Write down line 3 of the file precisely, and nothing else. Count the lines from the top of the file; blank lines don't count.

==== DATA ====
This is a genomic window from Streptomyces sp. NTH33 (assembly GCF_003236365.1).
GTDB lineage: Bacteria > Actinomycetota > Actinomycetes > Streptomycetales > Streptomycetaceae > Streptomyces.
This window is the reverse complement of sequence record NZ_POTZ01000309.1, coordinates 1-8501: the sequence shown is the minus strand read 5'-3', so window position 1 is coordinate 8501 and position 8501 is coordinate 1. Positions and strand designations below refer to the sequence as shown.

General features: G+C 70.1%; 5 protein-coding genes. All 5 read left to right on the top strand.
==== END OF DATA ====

This window is the reverse complement of sequence record NZ_POTZ01000309.1, coordinates 1-8501: the sequence shown is the minus strand read 5'-3', so window position 1 is coordinate 8501 and position 8501 is coordinate 1. Positions and strand designations below refer to the sequence as shown.